The presidential election marks the fourth since the end of the military dictatorship of Augusto Pinochet. Each of these elections has been won by the same electoral alliance, the ConcertaciÃ³n, which consists of the Christian Democratic party (which supplied the first two presidents upon the return to democracy), the Socialists, and other center-left parties. This is the first time that presidential and congressional elections have occurred on the same day since 1993.
To understand why the center-left parties remain in an alliance despite the two-round election of the presidency (which would allow them to run separately in the first round and then pool votes in the runoff, as French alliances do), one must understand the congressional electoral system. There is no other electoral system like it in the world, and it puts a premium on electoral cooperation. It thus has helped sustain two large electoral alliances, despite internal tensions within them.
In fact, it is the very strength of the incentives for cooperation in Chileâ€™s electoral system that explains why the center-right alliance has continued to present joint lists for congress even though its component parties failed to coordinate on a single presidential candidates (and are thus hoping to be able to pool their votes on one candidate to defeat Bachelet in the runoff).
The congressional electoral system, in both houses, is one of two-seat districts and open lists. The voter picks one candidate (in each house race) who is running on a list that also contains one other candidate nominated by the same alliance. The allocation rule used to determine how many seats each list wins in a district is the most common of all proportional-representation formulas, the dâ€™Hondt divisor method. However, due to the small districts, the outcomes are not very proportional: Only two parties, at most, can obtain representation in any district, and the second list is likely to be over-represented. (The latter effect was intended by Pinochet, who discovered to his chagrin in 1988 that the right was not a majority if the Christian Democrats would continue to cooperate with the Socialists).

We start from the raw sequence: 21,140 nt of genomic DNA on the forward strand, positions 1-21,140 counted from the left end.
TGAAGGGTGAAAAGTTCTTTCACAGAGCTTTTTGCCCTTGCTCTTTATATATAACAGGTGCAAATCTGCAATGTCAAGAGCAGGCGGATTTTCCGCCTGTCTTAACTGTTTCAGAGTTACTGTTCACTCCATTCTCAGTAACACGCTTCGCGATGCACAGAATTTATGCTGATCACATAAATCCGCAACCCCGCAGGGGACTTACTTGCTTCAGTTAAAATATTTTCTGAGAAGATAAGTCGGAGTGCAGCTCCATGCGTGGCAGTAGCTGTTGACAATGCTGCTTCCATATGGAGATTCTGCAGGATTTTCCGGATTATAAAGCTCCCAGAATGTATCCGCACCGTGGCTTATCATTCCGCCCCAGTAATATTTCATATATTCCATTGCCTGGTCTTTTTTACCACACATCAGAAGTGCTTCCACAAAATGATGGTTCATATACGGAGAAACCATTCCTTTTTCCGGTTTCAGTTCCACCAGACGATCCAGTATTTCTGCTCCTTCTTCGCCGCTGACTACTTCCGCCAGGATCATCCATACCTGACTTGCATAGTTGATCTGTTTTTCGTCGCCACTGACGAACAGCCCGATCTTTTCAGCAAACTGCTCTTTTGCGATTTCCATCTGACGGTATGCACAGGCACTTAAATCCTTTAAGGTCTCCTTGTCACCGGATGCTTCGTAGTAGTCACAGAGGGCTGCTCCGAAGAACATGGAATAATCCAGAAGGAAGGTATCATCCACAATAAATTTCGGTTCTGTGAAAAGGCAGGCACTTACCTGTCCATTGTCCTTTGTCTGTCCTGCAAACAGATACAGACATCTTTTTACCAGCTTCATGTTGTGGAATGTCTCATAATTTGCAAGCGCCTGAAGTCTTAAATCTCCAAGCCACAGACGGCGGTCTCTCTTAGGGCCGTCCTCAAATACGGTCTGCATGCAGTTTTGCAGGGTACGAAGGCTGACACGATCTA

Under dâ€™Hondt, the list with the largest number of votes wins the first seat (of course), and then its votes are divided by two. If the resulting quotient is still larger than the total votes cast for the second list, then the first list also wins the next seat. If not, then the second list wins the second seat. (In Chile, the process stops here, because there are only two seats per district, but if the magnitude were larger, the list that won the second seat would have its votes divided by three, and the process would continue in this fashion, always dividing a listâ€™s votes by the number of the seat it just won in sequence, plus one, and then seeing which party now has the largest quotient at each step.)
In Chileâ€™s two-seat districts, the result of this rule is that a list wins both seats in a district if, and only if, it doubles the votes of the runner-up list. So, you can see the reason for the premium on alliance. If the center-left were to present a joint list, but the right presented two separate lists for each of its two main parties, then in many districts the ConcertaciÃ³n would win both seats and the right would win none.
As long as the right presents an alliance list, as does the ConcertaciÃ³n, in all but the most one-sided districts, one seat will go to the center-left and one to the right. This means that the congressional outcome is relatively insensitive to changes in the balance of support between left and right. Only a very small number of districts in any election are at the cusp of one alliance winning two seats instead of one (or vice versa).